A court in Myanmar has sentenced a former senior official with the country’s Central Bank, who was arrested in the aftermath of last year’s military coup, to 20 years in prison for graft – the same problem he had sought to eradicate during his time in office, sources said.
Authorities detained Bo Bo Nge, the deputy governor of Myanmar’s Central Bank, along with top leaders of the deposed National League for Democracy government during the Feb. 1, 2021 takeover. A junta court sentenced him on Thursday for the “mismanagement of banks trading foreign currency” at the end of a months-long secret trial, sources close to his family told Radio Free Asia.
Myanmar’s previous junta jailed Bo Bo Nge in 1988 after he took part in pro-democracy protests as a student and he fled to the U.S. following his release years later.
Originally working as a dishwasher, he obtained a master’s degree in economics from Johns Hopkins University and a doctorate degree in the same field from the School of Oriental and African Studies in London. He returned to his home country when the civilian-led NLD won Myanmar’s 2015 general election.
The NLD government appointed him deputy governor of the Central Bank in 2017 and he worked to reform Myanmar’s outdated financial system until his arrest at his home early in the morning on the day of the coup.
In May, the junta-backed Anti-Corruption Commission charged Bo Nge for allegedly failing to tax donations to Myanmar from the billionaire George Soros’ Open Society Foundation, failing to monitor foreign exchange management, as well as the banking sector and accounting departments in his role as deputy governor of the Central Bank.
The ACC accused him of causing the loss of 102 million kyats (U.S. $48,500) in tax revenue from stamp duty, a 360 million kyats (U.S. $171,000) loss for not collecting tax from OSF-Myanmar’s deposit of U.S. $5 million, and the loss of 655 million kyats (U.S. $312,000) in tax from his decision not to deposit a U.S. $350 million loan from the U.S. in a higher-interest earning account than the one he used at the Singapore branch of the Sumitomo Mitsui Banking Corporation, according to a report by The Irrawaddy.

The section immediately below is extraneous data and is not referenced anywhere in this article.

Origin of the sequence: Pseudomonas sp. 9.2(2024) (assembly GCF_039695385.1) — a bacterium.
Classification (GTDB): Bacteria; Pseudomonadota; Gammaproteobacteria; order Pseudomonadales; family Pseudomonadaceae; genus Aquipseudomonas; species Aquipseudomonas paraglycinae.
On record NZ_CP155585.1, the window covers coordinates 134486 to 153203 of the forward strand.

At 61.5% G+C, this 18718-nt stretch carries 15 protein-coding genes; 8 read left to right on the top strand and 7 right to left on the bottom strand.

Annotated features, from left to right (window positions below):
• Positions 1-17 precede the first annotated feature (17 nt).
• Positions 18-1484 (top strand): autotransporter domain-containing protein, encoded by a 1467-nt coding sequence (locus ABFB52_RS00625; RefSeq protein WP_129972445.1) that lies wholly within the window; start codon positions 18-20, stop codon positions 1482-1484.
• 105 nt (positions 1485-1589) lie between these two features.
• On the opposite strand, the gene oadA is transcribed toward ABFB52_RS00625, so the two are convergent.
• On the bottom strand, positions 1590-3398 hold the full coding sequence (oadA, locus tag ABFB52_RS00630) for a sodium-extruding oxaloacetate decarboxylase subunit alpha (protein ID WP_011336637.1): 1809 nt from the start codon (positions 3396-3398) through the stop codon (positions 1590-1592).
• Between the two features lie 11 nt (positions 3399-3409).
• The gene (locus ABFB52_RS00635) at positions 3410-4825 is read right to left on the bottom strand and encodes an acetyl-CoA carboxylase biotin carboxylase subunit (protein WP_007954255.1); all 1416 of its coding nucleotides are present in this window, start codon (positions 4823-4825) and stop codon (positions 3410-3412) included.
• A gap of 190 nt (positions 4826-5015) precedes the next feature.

Sean Turnell, a former economic advisor to Myanmar’s deposed State Counsellor Aung San Suu Kyi, the leader of the NLD, slammed the regime in an interview with the Australian Broadcasting Corporation on Friday for what he said was its hypocritical sentencing of Bo Bo Nge on corruption charges.
“Bo Bo Nge is a great guy who was fighting against corruption and pushing for reform,” said the Australian national, who the junta released from prison last month after nearly two years behind bars.
“Before he got there, Myanmar’s largest private bank, KBZ, was the only bank they had operating internationally in Singapore. Bo Bo Nge and the Central Bank opened more accounts in other countries and yet the regime charged him with corruption,” he said.
“All the key reformers who were fighting the good fight peacefully are the ones in prison and the corrupt bankers are all still out there laundering money, the injustice is so extreme.”
Economy in a tailspin
The junta’s stewardship of Myanmar’s economy since the coup has been devastating. Foreign investment has fled the country amid widespread conflict between the military and anti-junta forces, as well as a crackdown that has seen troops loyal to the regime kill 2,611 civilians and arrest 16,500 others since the coup, according to Thailand’s Assistance Association for Political Prisoners (Burma).
In its latest report on Myanmar, released in July, the World Bank said the country’s economy shrank by 18% within the first year of junta rule. A nearly two-thirds decline in Foreign Direct Investment compared to the previous year, as well as dramatic reductions in investment inflows and massive outflows of foreign currency deposits, contributed to a 47.5% depreciation of the kyat between the beginning of 2021 and October of last year, the Bank said.
In an interview with RFA following his release from prison, Sean Turnell characterized the junta’s management of the country as “terrible,” saying the economy “has basically been destroyed.”
“The exchange rate has collapsed … The foreign investment and all the nice [development] programs that get set up are all just ruined and all get pushed aside,” he said at the time.
“We’re back to the Myanmar of 20 years ago. The country has made a great leap backwards. And while the people of Myanmar suffer, the military has made sure to look after themselves. It’s not too far to say they have destroyed the country.”
While junta chief Senior General Min Aung Hlaing has called on the people of Myanmar to reduce their consumption of petroleum, cooking oil and electricity in a bid to stem the tide, most experts say that the country is headed for economic ruin.
The sentencing of one of the nation’s leading economists to 20 years in prison will do little to stave off such a reckoning.
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